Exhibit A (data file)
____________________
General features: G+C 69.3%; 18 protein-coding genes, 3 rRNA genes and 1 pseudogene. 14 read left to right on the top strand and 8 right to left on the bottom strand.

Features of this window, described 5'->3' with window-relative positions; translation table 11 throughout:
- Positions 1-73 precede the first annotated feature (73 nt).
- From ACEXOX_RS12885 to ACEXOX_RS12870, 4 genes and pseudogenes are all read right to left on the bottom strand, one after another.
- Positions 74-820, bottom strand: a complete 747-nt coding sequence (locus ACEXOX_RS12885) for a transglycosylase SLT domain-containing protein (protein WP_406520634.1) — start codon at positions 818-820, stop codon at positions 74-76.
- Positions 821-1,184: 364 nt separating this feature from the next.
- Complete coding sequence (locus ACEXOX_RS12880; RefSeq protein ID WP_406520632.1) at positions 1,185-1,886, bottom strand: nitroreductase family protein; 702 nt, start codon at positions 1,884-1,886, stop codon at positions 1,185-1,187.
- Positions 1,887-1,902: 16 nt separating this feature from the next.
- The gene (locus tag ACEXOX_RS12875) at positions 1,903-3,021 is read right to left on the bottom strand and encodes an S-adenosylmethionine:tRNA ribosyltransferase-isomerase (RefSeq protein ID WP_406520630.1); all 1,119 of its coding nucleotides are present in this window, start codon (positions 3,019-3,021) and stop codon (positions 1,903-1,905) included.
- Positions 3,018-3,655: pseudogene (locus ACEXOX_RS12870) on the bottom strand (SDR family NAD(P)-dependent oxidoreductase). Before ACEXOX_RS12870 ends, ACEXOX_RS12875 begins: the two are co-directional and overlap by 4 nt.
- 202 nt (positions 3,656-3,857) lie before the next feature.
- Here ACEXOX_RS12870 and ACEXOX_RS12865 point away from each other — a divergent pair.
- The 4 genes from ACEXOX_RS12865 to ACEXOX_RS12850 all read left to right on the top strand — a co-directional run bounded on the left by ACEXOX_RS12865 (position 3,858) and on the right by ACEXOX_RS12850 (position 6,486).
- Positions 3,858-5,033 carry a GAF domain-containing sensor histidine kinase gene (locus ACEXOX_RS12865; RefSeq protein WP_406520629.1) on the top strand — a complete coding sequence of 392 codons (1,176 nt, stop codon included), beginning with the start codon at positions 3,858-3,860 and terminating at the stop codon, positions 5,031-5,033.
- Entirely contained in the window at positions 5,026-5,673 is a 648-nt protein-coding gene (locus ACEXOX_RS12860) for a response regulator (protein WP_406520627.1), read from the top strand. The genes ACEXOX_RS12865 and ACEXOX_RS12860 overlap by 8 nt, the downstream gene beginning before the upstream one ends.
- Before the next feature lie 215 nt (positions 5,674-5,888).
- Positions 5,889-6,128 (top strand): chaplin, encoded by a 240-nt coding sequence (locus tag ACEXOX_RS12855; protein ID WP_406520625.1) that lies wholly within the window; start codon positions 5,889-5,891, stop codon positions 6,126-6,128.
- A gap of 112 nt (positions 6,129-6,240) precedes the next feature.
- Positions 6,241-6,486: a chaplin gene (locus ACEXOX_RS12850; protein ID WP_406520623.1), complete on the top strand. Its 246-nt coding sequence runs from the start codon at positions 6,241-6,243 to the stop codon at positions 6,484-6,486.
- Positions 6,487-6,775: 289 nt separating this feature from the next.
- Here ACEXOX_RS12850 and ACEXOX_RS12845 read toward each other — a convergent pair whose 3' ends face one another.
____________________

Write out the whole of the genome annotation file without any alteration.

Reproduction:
General features: G+C 69.3%; 18 protein-coding genes, 3 rRNA genes and 1 pseudogene. 14 read left to right on the top strand and 8 right to left on the bottom strand.

Features of this window, described 5'->3' with window-relative positions; translation table 11 throughout:
- Positions 1-73 precede the first annotated feature (73 nt).
- From ACEXOX_RS12885 to ACEXOX_RS12870, 4 genes and pseudogenes are all read right to left on the bottom strand, one after another.
- Positions 74-820, bottom strand: a complete 747-nt coding sequence (locus ACEXOX_RS12885) for a transglycosylase SLT domain-containing protein (protein WP_406520634.1) — start codon at positions 818-820, stop codon at positions 74-76.
- Positions 821-1,184: 364 nt separating this feature from the next.
- Complete coding sequence (locus ACEXOX_RS12880; RefSeq protein ID WP_406520632.1) at positions 1,185-1,886, bottom strand: nitroreductase family protein; 702 nt, start codon at positions 1,884-1,886, stop codon at positions 1,185-1,187.
- Positions 1,887-1,902: 16 nt separating this feature from the next.
- The gene (locus tag ACEXOX_RS12875) at positions 1,903-3,021 is read right to left on the bottom strand and encodes an S-adenosylmethionine:tRNA ribosyltransferase-isomerase (RefSeq protein ID WP_406520630.1); all 1,119 of its coding nucleotides are present in this window, start codon (positions 3,019-3,021) and stop codon (positions 1,903-1,905) included.
- Positions 3,018-3,655: pseudogene (locus ACEXOX_RS12870) on the bottom strand (SDR family NAD(P)-dependent oxidoreductase). Before ACEXOX_RS12870 ends, ACEXOX_RS12875 begins: the two are co-directional and overlap by 4 nt.
- 202 nt (positions 3,656-3,857) lie before the next feature.
- Here ACEXOX_RS12870 and ACEXOX_RS12865 point away from each other — a divergent pair.
- The 4 genes from ACEXOX_RS12865 to ACEXOX_RS12850 all read left to right on the top strand — a co-directional run bounded on the left by ACEXOX_RS12865 (position 3,858) and on the right by ACEXOX_RS12850 (position 6,486).
- Positions 3,858-5,033 carry a GAF domain-containing sensor histidine kinase gene (locus ACEXOX_RS12865; RefSeq protein WP_406520629.1) on the top strand — a complete coding sequence of 392 codons (1,176 nt, stop codon included), beginning with the start codon at positions 3,858-3,860 and terminating at the stop codon, positions 5,031-5,033.
- Entirely contained in the window at positions 5,026-5,673 is a 648-nt protein-coding gene (locus ACEXOX_RS12860) for a response regulator (protein WP_406520627.1), read from the top strand. The genes ACEXOX_RS12865 and ACEXOX_RS12860 overlap by 8 nt, the downstream gene beginning before the upstream one ends.
- Before the next feature lie 215 nt (positions 5,674-5,888).
- Positions 5,889-6,128 (top strand): chaplin, encoded by a 240-nt coding sequence (locus tag ACEXOX_RS12855; protein ID WP_406520625.1) that lies wholly within the window; start codon positions 5,889-5,891, stop codon positions 6,126-6,128.
- A gap of 112 nt (positions 6,129-6,240) precedes the next feature.
- Positions 6,241-6,486: a chaplin gene (locus ACEXOX_RS12850; protein ID WP_406520623.1), complete on the top strand. Its 246-nt coding sequence runs from the start codon at positions 6,241-6,243 to the stop codon at positions 6,484-6,486.
- Positions 6,487-6,775: 289 nt separating this feature from the next.
- Here ACEXOX_RS12850 and ACEXOX_RS12845 read toward each other — a convergent pair whose 3' ends face one another.